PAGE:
The sound, of course, was tuned to the Bears game. Most of the crowd was there for the Bears, too. After awhile, I noticed two women at a nearby table, also watching the Saints screen. One was wearing a Reggie Bush jersey. Always on the prowl for people from New Orleans, I introduced myself.

The woman in the jersey, Patrice, introduced herself and her daughter, Bridget. No, they weren't from New Orleans. She was a special ed teacher from the area. They were Saints fans because Patrice was Saints Coach Sean Payton's older sister.

Oh. I went back to my table. The Saints won and we smiled and waved good-bye.

The next week, we were all back at the bar. The Saints won again and we talked some more. And the next week. Sometimes, I came alone. Another time, I brought my kid after her soccer game, promising ice cream. Once, I planned ahead and we had a table of about a dozen ex-New Orleanians there, cheering as loudly as the Bears fans up front.

By this time, Patrice and Bridget and I had started saving room at the table for each other. In between plays, I told them about New Orleans, which they had never visited. I and the other New Orleanians talked up the city and its wonders, and discussed its current struggles. Patrice responded with stories about growing up with Sean -- typical brother-sister stuff, like getting each other to quit tobacco (smoking for Patrice, chewing for Sean), and what kind of presents Sean gives his family for Christmas. (Team shirts. Every year.)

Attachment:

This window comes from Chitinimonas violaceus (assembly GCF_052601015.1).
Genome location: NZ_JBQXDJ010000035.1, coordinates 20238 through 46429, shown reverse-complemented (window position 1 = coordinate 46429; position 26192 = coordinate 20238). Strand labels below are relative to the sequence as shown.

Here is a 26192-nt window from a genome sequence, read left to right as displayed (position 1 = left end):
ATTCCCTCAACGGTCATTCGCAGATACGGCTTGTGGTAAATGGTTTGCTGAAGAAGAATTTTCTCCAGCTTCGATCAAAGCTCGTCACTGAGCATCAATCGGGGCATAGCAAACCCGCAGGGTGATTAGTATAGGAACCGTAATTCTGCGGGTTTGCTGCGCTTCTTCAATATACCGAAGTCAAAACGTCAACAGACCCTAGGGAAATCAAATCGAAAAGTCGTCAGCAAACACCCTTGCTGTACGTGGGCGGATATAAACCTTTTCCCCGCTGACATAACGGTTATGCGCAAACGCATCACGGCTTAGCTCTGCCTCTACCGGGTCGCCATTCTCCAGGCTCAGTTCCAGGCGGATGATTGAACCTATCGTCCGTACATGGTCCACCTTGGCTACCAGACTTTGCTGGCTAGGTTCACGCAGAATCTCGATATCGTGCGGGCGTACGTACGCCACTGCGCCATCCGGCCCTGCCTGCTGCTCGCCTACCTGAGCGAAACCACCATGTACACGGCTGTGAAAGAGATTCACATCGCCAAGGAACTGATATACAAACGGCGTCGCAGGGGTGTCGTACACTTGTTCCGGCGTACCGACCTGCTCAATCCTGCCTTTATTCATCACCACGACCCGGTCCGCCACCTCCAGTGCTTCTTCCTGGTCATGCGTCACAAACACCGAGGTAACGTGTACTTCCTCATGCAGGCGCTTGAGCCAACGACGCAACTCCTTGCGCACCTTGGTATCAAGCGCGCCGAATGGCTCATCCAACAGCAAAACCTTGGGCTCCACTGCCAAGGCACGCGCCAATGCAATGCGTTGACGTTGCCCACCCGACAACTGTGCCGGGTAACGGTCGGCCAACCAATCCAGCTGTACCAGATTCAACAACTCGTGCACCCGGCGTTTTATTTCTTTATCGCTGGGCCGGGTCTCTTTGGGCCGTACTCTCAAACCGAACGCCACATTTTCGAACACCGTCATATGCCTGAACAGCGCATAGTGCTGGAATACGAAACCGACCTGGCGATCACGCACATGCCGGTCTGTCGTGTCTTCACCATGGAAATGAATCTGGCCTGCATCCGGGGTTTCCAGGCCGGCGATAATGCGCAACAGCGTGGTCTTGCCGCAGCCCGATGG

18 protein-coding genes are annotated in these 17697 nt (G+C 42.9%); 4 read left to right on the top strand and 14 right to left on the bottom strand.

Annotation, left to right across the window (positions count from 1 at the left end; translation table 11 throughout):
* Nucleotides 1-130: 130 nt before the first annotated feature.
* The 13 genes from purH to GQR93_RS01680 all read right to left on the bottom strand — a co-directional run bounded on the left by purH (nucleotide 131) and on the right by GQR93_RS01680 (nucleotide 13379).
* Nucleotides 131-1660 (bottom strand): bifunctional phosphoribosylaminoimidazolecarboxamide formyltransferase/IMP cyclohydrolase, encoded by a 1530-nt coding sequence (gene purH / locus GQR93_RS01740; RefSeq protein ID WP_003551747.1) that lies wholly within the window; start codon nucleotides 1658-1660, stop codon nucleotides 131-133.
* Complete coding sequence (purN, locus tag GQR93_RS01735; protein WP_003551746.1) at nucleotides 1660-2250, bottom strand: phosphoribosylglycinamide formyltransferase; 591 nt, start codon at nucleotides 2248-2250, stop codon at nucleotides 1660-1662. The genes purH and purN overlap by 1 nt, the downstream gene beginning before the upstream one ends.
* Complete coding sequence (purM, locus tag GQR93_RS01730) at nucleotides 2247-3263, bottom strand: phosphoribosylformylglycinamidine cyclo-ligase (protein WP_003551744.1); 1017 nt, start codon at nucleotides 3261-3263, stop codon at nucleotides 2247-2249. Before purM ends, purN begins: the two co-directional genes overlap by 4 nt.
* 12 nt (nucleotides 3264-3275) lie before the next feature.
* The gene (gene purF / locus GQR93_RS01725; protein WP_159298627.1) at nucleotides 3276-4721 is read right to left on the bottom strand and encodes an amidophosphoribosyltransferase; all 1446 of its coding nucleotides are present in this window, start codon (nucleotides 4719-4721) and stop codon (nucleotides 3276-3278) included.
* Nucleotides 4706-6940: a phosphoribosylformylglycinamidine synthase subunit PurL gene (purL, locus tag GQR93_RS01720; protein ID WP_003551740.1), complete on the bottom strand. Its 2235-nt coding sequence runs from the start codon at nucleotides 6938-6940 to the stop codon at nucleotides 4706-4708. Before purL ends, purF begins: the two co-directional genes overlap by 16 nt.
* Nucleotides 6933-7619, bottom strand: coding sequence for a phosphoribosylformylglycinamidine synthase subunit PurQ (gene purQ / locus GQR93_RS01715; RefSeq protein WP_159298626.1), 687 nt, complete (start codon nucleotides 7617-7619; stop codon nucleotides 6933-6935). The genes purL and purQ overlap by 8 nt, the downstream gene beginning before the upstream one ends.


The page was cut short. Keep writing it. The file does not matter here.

I never tired of the way she talked to the TV after a bad play. "Sean, why'd you do that?" she'd ask in a pleading, big-sister voice. It was as if one day he'd turn back to her and snap that he was the coach now, leave him alone. But mostly, she beamed with family pride when he began receiving his deserved accolades, including NFL Coach of the Year.